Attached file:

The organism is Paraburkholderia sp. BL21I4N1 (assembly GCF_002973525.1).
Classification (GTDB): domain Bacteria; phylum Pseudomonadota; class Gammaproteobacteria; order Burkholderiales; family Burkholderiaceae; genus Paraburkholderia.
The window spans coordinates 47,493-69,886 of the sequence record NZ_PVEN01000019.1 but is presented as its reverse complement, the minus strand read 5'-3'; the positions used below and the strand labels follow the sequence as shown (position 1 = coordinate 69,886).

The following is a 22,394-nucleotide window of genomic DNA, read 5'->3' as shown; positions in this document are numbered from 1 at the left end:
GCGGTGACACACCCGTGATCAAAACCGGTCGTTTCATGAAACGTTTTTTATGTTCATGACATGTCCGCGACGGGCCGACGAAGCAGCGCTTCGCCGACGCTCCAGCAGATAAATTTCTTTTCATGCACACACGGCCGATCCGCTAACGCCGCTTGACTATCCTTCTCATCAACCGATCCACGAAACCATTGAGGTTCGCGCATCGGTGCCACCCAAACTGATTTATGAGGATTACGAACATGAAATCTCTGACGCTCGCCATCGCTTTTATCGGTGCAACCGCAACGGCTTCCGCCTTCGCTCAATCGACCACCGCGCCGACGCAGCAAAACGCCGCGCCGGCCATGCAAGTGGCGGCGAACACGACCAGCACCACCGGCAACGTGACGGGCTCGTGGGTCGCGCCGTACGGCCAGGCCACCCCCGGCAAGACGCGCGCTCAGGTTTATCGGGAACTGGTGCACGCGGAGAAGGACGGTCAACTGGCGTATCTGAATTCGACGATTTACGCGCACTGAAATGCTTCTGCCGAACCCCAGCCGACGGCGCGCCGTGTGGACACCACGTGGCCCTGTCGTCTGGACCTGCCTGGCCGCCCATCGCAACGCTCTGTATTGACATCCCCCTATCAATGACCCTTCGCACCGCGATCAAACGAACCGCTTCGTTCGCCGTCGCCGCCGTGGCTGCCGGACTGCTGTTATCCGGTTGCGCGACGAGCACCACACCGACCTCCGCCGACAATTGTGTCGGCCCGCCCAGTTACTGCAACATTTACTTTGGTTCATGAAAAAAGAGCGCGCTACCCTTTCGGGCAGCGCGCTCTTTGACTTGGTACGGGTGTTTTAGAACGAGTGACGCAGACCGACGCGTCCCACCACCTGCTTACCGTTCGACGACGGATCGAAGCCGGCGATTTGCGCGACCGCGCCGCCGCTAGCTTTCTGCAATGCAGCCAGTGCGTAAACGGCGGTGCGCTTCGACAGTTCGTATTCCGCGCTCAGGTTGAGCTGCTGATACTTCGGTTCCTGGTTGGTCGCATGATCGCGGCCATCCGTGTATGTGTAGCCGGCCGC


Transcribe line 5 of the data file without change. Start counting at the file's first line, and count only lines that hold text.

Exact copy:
GCGGTGACACACCCGTGATCAAAACCGGTCGTTTCATGAAACGTTTTTTATGTTCATGACATGTCCGCGACGGGCCGACGAAGCAGCGCTTCGCCGACGCTCCAGCAGATAAATTTCTTTTCATGCACACACGGCCGATCCGCTAACGCCGCTTGACTATCCTTCTCATCAACCGATCCACGAAACCATTGAGGTTCGCGCATCGGTGCCACCCAAACTGATTTATGAGGATTACGAACATGAAATCTCTGACGCTCGCCATCGCTTTTATCGGTGCAACCGCAACGGCTTCCGCCTTCGCTCAATCGACCACCGCGCCGACGCAGCAAAACGCCGCGCCGGCCATGCAAGTGGCGGCGAACACGACCAGCACCACCGGCAACGTGACGGGCTCGTGGGTCGCGCCGTACGGCCAGGCCACCCCCGGCAAGACGCGCGCTCAGGTTTATCGGGAACTGGTGCACGCGGAGAAGGACGGTCAACTGGCGTATCTGAATTCGACGATTTACGCGCACTGAAATGCTTCTGCCGAACCCCAGCCGACGGCGCGCCGTGTGGACACCACGTGGCCCTGTCGTCTGGACCTGCCTGGCCGCCCATCGCAACGCTCTGTATTGACATCCCCCTATCAATGACCCTTCGCACCGCGATCAAACGAACCGCTTCGTTCGCCGTCGCCGCCGTGGCTGCCGGACTGCTGTTATCCGGTTGCGCGACGAGCACCACACCGACCTCCGCCGACAATTGTGTCGGCCCGCCCAGTTACTGCAACATTTACTTTGGTTCATGAAAAAAGAGCGCGCTACCCTTTCGGGCAGCGCGCTCTTTGACTTGGTACGGGTGTTTTAGAACGAGTGACGCAGACCGACGCGTCCCACCACCTGCTTACCGTTCGACGACGGATCGAAGCCGGCGATTTGCGCGACCGCGCCGCCGCTAGCTTTCTGCAATGCAGCCAGTGCGTAAACGGCGGTGCGCTTCGACAGTTCGTATTCCGCGCTCAGGTTGAGCTGCTGATACTTCGGTTCCTGGTTGGTCGCATGATCGCGGCCATCCGTGTATGTGTAGCCGGCCGC